Do you have favorite memories of your time at Adelphi and your residencies?
Some of the best memories were the days that we could bring our lunch and sit outside on the grass and talk, laugh, and dream about what the next few years would bring. We loved all the little things…driving to school, study groups; Sbarro’s was our meeting place every day. Patty was quick witted yet shy. She became secretary of the organization Student Nurses Acting for Progress (SNAP), and she was the Master of Ceremonies at the 1997 graduation pinning ceremony. Patty hated public speaking, yet she forced herself to do it because her friends asked her to.
Dr. Winter was not only one of Patty’s strongest supporters while Patty was going through the program; she was also one of her greatest inspirations. Patty never allowed her cancer to stop her once she got started. Dr. Winter began her relationship with Patty as a professor, but it grew to be so much more than that. One of the greatest compliments Patty ever received was when Dr. Winter said that she would allow Patty to care for her or her family one day because she was that confident and proud of her. If you ever went through Dr. Winter’s medical surgical lectures and realized the magnitude of information presented, you would understand how special it was for Patty to receive such a remark from such an amazing teacher.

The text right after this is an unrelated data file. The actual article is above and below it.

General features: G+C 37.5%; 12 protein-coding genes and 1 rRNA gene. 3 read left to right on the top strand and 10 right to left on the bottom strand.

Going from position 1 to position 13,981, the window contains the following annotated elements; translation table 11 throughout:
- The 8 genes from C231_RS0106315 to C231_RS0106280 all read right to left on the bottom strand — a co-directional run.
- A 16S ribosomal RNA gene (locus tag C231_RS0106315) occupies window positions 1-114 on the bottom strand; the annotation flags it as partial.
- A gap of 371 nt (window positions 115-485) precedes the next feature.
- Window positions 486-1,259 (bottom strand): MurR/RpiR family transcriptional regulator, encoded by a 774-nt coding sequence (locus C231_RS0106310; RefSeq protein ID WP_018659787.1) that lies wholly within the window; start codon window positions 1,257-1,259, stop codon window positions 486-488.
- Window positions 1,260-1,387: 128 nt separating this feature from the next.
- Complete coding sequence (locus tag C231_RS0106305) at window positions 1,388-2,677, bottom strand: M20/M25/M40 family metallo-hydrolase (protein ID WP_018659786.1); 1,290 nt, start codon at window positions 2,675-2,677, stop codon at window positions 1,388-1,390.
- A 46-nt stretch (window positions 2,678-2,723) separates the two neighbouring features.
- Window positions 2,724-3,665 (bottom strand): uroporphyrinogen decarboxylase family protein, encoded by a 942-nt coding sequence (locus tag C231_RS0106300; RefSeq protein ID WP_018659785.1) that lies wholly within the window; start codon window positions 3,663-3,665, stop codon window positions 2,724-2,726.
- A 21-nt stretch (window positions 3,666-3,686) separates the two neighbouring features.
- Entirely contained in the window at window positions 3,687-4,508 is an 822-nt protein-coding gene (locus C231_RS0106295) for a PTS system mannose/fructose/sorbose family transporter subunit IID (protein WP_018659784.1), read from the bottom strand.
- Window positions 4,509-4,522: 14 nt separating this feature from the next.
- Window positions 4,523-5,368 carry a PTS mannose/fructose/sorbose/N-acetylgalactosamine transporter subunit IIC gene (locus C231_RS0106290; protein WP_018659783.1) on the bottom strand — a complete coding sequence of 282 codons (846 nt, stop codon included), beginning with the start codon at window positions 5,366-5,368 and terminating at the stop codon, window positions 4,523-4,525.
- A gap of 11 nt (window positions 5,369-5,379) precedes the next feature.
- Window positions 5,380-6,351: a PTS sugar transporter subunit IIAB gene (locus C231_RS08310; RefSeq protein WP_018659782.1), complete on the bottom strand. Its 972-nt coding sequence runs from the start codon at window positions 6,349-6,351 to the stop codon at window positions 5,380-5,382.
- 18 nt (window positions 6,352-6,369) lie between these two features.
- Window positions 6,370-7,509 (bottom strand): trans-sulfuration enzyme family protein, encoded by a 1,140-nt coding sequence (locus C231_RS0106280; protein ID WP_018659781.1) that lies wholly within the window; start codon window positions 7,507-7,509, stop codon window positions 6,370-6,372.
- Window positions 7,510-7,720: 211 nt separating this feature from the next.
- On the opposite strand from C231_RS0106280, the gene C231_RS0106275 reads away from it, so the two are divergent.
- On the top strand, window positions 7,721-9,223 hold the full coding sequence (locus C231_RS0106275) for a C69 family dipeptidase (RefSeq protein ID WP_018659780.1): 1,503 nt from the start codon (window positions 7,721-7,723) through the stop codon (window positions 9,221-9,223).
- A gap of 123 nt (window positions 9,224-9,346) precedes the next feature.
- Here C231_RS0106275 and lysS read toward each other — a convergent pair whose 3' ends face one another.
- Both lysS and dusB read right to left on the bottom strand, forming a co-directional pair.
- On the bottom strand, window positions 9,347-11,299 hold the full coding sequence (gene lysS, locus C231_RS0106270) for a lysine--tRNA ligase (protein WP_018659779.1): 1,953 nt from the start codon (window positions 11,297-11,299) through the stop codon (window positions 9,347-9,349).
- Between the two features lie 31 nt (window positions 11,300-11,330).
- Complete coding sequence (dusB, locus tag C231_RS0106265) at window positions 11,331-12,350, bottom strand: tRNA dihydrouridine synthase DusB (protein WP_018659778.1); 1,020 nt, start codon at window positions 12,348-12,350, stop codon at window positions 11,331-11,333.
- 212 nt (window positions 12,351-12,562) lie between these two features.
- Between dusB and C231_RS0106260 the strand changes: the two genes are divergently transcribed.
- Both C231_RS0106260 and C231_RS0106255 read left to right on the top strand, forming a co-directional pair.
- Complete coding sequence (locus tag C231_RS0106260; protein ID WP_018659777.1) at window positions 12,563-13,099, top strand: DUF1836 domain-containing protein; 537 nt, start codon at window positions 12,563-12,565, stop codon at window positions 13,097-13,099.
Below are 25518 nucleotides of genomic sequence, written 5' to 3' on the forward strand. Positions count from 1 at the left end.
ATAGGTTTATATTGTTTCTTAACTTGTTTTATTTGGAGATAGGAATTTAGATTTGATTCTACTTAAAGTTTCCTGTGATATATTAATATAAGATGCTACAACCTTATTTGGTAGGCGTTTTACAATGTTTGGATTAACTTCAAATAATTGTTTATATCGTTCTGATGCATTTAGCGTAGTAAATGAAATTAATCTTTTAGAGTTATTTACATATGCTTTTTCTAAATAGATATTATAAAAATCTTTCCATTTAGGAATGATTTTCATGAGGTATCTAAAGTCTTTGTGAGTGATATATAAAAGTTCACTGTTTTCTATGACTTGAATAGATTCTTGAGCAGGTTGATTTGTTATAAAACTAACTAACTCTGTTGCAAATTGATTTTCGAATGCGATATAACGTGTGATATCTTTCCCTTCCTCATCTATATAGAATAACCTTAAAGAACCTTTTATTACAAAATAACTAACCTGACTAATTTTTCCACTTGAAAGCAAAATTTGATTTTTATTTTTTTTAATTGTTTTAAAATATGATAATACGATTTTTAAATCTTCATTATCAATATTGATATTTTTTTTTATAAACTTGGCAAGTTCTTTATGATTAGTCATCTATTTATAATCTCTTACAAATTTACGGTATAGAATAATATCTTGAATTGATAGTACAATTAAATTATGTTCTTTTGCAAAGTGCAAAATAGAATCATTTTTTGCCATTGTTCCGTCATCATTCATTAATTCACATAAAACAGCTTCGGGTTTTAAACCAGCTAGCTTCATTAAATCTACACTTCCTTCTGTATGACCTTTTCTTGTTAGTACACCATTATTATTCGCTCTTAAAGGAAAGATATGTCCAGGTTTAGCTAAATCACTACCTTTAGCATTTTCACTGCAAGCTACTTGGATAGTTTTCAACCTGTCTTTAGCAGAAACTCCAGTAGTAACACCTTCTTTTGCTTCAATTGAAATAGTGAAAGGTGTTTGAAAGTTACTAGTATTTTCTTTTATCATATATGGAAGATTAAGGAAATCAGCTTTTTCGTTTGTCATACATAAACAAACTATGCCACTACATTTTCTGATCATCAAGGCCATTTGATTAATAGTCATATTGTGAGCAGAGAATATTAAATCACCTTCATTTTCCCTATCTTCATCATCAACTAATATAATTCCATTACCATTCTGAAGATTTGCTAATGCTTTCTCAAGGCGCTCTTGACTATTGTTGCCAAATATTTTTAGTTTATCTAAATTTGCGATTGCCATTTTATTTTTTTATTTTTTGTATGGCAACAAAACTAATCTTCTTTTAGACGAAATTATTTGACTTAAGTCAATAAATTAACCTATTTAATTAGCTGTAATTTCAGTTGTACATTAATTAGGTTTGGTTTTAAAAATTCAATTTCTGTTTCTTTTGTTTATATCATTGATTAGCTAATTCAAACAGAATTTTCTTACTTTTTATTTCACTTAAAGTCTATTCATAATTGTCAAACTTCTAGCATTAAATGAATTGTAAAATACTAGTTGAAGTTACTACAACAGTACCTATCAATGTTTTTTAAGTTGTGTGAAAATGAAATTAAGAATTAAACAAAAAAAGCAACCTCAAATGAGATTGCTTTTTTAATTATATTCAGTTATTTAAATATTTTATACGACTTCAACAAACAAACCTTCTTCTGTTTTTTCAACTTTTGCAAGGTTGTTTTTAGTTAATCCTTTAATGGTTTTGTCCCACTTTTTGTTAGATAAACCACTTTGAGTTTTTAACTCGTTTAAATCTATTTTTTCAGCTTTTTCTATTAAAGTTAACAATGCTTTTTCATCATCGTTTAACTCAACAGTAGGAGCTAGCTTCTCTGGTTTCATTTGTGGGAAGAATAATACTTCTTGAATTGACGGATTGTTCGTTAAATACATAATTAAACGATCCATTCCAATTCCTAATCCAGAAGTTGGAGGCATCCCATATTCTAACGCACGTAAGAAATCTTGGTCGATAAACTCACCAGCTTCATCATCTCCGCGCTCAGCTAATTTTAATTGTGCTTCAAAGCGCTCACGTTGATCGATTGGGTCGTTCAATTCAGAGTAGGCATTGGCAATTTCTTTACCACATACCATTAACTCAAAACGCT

Patty got to fulfill a dream because she was able to complete her education at Adelphi. Patty LOVED clinical; she loved being a student nurse and loved the fact that Winthrop saw such potential in her that they hired her as a new graduate. Patty was so very proud of herself, and she never allowed her illness to be a factor in her education or career.
What advice would you give to today’s nursing students?
One of the things I carry with me as I work each and every day is a statement that Patty made after working in hospice care, and just finishing her first internship. She said, “I don’t have to love every patient, but SOMEONE loves that patient.” I will never forget that.
“I remember once when Patty was admitted into the hospital after relapsing. She had a fever of 104 degrees, was shaking, and just felt terrible overall. The nurse that came in to do her admission was having a bad day. He had been stuck behind an accident on the Long Island Expressway and was late for his shift. “Things just can’t get any worse,” he said.
Patty was angry that he was so caught up in his own problems; her response was quick. She said, “You are standing upright and I am lying down. You got in your car and drove here today; I had no choice but to come here to fight for my life. I would trade places with you in a minute, but I would never wish this disease on anyone, so please get me some Tylenol and help me.”
After this incident we spoke many times about what we would tell new nurses and it was always the same: leave your problems at the door. If you are standing upright and were able to drive to work on your own, then be grateful, because you have so much to be grateful for. When you are on the LIE and there is an accident, pray for the people involved, and be thankful that it wasn’t you. Allow those who need you to have your undivided attention while you are with them.